He wrote the following on his mother's iphone.
We went to ....... to day we had drinking chocolate in starducks.
We went on the dus.And we went dack on the dus.
And we went to the shop.
We went to peziz hut.0
And i had pasta.
If a child of seven years old or less is confusing 'b' and 'd', the errors should slowly sort themselves out. If a child is left handed they will have difficulty distinguishing between b/d but they are not necessarily dyslexic.
Lefthandness can cause a variety of problems, one being messy writing as the left hand drags across the paper and smudges the ink. There are strategies that can be taught so that a left-hander can cope with this 'difference'.
If a child of eight years or more still confuses these two letters, it would be advisable to get him* screened for Dyslexia. A child with Dyslexia learns differently from non-dyslexic children and needs to be taught in a different way. Useful strategies are to personalise material to be learned such as spelling, liberal yet meaningful use of colour, multi-sensory activities such as writing in sand, use of paint, saying words slowly as they are written, writing in the air, finding other words with similar patterns to build a spelling vocabulary and using 3D plastic or wooden letters.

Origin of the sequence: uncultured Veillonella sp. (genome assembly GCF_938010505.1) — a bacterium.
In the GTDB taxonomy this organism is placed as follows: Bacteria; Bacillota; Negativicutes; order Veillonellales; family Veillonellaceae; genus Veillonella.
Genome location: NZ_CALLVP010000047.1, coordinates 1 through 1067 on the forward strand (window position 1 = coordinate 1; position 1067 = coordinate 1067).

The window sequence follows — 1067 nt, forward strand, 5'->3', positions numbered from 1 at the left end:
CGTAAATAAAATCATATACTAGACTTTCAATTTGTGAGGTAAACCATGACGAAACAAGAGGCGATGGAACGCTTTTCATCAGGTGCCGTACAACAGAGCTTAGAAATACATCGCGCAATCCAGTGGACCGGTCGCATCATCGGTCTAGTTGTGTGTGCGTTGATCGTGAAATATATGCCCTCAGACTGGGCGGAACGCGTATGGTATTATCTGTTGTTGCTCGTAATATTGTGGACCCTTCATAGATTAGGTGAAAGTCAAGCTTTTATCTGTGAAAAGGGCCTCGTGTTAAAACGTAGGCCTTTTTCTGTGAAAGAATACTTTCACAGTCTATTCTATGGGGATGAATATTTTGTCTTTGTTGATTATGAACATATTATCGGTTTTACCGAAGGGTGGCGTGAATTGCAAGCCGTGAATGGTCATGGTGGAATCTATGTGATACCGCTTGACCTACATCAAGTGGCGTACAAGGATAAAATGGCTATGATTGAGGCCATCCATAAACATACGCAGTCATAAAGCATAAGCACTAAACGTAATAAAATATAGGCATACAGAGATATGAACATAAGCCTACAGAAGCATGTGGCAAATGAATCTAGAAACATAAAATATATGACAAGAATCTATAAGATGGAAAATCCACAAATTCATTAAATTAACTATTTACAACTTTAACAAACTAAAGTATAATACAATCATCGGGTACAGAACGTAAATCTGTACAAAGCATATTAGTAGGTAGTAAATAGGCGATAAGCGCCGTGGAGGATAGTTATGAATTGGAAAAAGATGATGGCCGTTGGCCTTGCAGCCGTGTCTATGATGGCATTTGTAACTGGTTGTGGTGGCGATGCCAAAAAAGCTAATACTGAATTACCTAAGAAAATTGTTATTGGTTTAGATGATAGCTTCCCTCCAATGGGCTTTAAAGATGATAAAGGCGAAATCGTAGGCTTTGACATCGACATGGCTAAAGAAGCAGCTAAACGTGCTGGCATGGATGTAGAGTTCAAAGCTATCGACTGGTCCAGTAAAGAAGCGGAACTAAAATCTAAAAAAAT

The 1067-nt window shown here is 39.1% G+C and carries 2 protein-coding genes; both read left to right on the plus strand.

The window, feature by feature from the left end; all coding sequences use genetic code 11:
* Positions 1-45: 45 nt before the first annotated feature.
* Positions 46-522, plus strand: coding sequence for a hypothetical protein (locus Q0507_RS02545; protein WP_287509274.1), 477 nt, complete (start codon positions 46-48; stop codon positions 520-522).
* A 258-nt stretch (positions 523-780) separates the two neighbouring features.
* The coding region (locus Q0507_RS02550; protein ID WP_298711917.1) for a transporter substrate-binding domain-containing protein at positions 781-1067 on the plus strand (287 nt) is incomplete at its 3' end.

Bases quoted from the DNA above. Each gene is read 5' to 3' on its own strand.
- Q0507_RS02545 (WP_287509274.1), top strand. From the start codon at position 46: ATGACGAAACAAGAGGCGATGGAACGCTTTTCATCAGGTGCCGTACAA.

Magnetic letters work well on a fridge - muddle the spelling on the fridge two or three times a day and get the child to re-order the word in correct letter sequence. Dyslexic children have to work four times as hard as non-dyslexic children as they do not have the same neural connections. Multi-sensory learning ensures that any available route can be targeted.
More on spelling on a later post.
There are many websites which sell items useful to those who are left handed.
* use of him does mean 'him or her'
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